MTV tunes up with Graden

New programming prexy fueled ratings jump

NEW YORK — MTV has promoted Brian Graden to president of programming, citing his role in orchestrating the network’s eye-opening ratings growth over the last two years.

In an interview, Graden, 36, said that one of his first moves when he joined MTV as executive VP of programming in the summer of 1997 was to “create a showcase for music videos that would go beyond veejays’ introducing the next video,” as they had ever since MTV kicked off in 1981.

The showcase turned out to be “Total Request Live,” which has become MTV’s flagship series, running every afternoon for 90 minutes, with repeats later that evening. “Request” has helped MTV to increase its total-day Nielsen ratings by 20% in 1999 compared to the previous year, a bigger increase than any other cable network among the top 10.

Aching for attitude

“We also went after series with attitude,” Graden said, pointing to “Celebrity Deathmatch” and “The Tom Green Show” as consistently strong primetime performers. And the 8-year-old “Real World” is scoring its best ratings ever.

Graden is looking to schedule more scripted series as well, having carved out a successful latenight niche with the Roland Joffe-produced “Undressed.” A number of MTV-commissioned original movies are in the works, Graden said, and a new weekly scripted primetime series — still under wraps — will premiere this summer.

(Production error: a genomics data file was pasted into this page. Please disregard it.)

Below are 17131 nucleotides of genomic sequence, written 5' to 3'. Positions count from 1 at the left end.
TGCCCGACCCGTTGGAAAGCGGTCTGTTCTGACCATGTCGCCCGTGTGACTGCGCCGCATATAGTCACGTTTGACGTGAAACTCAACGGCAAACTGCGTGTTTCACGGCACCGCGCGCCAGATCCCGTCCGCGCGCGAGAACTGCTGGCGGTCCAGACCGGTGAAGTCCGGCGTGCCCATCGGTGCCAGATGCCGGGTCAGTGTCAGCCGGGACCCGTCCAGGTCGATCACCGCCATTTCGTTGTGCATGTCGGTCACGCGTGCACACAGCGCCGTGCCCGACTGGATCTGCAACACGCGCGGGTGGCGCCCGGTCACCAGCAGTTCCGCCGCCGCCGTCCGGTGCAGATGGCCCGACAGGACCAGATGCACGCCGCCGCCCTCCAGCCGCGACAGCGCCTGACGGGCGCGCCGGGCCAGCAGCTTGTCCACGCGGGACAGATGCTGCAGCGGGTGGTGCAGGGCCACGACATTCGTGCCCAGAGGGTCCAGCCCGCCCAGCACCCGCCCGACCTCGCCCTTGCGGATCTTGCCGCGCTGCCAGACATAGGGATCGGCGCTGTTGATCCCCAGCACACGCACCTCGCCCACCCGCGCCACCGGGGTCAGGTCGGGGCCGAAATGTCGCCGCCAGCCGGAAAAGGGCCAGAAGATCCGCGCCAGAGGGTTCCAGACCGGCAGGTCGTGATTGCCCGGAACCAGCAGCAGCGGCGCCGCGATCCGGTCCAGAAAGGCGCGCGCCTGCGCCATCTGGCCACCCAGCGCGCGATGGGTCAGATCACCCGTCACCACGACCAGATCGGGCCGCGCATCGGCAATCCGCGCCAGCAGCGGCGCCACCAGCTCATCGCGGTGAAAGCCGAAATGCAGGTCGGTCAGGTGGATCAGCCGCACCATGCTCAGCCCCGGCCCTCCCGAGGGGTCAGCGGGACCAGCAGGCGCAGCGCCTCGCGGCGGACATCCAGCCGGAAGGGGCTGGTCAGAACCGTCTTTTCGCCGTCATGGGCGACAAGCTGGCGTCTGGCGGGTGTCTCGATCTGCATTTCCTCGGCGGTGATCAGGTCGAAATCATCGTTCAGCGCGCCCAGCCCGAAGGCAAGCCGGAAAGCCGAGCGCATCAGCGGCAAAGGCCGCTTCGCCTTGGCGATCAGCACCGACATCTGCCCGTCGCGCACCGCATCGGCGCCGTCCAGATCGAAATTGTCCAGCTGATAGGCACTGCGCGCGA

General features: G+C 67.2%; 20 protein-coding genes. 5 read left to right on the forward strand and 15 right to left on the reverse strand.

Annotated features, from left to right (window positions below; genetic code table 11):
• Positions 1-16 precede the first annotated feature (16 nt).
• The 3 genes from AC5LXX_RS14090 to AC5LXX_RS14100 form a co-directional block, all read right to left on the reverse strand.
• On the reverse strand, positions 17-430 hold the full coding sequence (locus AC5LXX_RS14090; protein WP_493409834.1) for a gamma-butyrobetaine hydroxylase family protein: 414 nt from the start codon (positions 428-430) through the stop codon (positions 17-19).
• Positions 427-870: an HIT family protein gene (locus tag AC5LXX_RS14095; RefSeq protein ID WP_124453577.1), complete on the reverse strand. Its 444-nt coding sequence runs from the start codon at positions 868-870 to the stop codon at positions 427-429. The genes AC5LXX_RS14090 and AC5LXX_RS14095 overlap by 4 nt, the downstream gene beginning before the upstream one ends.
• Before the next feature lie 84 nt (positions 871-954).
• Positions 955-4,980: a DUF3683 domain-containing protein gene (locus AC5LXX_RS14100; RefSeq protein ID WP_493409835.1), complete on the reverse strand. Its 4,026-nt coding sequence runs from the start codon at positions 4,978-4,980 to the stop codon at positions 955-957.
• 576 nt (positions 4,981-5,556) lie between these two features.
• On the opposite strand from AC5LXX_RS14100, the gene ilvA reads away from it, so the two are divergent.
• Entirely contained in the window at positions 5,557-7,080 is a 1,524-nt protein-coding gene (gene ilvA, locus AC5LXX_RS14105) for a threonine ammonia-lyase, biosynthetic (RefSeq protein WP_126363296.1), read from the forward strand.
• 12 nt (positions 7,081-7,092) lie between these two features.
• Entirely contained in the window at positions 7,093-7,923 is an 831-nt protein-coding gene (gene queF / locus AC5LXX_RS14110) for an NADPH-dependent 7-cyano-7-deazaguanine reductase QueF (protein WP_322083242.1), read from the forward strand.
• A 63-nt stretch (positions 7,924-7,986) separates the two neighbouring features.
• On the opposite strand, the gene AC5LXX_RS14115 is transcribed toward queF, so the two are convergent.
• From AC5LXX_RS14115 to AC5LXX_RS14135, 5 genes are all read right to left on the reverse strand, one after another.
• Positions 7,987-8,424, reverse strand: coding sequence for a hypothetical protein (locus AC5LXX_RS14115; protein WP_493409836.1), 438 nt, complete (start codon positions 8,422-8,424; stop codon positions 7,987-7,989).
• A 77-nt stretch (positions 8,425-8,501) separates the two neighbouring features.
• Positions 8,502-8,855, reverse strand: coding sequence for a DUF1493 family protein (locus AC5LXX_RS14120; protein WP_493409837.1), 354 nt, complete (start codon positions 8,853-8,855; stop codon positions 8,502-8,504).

All of these original series have allowed MTV to cut back on the number of repeats it had to schedule in previous years, which Graden says were an audience turnoff.

TV-online guinea pigs

Since such a large percentage of MTV viewers are also PC users who regularly surf the Internet, often while they’re also watching TV, Van Toffler, general manager of MTV, says viewers can expect more series like the experimental “webRIOT,” which “is trying to stay ahead of the curve in which TV and online are slowly beginning to merge.”

Graden will work out of MTV’s offices in New York and Santa Monica, and report to Toffler and Judy McGrath, president of MTV.

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